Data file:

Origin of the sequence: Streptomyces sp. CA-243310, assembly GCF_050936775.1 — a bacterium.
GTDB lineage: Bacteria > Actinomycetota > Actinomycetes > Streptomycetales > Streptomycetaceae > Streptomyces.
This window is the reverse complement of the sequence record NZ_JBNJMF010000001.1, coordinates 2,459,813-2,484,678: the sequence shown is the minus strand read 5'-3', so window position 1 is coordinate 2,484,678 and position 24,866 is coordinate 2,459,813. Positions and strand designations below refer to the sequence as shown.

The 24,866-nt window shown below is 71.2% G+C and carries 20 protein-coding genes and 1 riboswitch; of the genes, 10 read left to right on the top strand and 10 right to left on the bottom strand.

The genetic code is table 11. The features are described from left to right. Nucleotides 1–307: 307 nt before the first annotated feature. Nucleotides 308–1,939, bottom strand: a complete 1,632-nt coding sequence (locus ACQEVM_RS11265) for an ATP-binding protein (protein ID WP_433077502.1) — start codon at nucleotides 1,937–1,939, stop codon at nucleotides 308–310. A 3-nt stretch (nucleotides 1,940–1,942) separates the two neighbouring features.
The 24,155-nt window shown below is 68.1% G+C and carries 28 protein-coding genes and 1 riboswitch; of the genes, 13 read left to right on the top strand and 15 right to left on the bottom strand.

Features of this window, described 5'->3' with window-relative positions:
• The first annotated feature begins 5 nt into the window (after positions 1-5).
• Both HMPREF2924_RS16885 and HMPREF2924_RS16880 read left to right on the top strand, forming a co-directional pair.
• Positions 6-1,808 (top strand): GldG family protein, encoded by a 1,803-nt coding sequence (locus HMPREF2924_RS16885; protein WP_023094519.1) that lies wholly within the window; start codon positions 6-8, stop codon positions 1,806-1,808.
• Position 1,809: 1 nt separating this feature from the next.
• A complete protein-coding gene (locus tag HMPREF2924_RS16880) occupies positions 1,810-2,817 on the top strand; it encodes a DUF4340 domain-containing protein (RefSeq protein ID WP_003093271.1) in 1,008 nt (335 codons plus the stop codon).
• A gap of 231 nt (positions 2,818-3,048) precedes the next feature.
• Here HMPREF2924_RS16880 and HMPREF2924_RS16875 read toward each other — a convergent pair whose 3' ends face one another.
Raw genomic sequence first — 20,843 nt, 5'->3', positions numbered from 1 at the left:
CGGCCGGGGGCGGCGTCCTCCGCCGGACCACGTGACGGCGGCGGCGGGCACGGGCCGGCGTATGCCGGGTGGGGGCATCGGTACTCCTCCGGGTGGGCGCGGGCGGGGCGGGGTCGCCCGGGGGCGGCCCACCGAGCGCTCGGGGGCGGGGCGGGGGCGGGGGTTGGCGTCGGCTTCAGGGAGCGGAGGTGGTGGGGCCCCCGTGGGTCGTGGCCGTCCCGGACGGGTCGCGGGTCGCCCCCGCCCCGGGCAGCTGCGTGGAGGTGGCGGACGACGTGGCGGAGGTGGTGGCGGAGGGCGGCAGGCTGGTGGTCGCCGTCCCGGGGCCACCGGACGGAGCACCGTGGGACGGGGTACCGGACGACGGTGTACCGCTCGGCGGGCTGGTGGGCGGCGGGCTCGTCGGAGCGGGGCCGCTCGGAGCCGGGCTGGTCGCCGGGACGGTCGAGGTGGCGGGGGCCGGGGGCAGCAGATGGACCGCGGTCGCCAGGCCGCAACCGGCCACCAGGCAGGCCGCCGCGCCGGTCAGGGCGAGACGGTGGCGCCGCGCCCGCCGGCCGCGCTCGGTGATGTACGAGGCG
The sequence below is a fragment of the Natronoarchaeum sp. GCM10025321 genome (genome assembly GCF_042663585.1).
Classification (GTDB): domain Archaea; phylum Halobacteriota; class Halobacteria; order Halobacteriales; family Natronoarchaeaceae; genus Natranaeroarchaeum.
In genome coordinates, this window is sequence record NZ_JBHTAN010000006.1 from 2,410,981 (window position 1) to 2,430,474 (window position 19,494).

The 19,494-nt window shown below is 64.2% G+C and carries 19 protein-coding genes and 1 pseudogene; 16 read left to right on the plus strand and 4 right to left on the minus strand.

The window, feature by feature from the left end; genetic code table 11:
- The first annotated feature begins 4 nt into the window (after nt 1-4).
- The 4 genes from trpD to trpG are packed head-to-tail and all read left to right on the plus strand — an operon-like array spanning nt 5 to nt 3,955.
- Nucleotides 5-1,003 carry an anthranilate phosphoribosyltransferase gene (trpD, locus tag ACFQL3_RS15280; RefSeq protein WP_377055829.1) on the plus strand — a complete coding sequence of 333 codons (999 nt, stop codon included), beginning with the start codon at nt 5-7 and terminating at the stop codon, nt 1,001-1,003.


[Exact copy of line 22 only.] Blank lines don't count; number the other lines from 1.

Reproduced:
- The first annotated feature begins 4 nt into the window (after nt 1-4).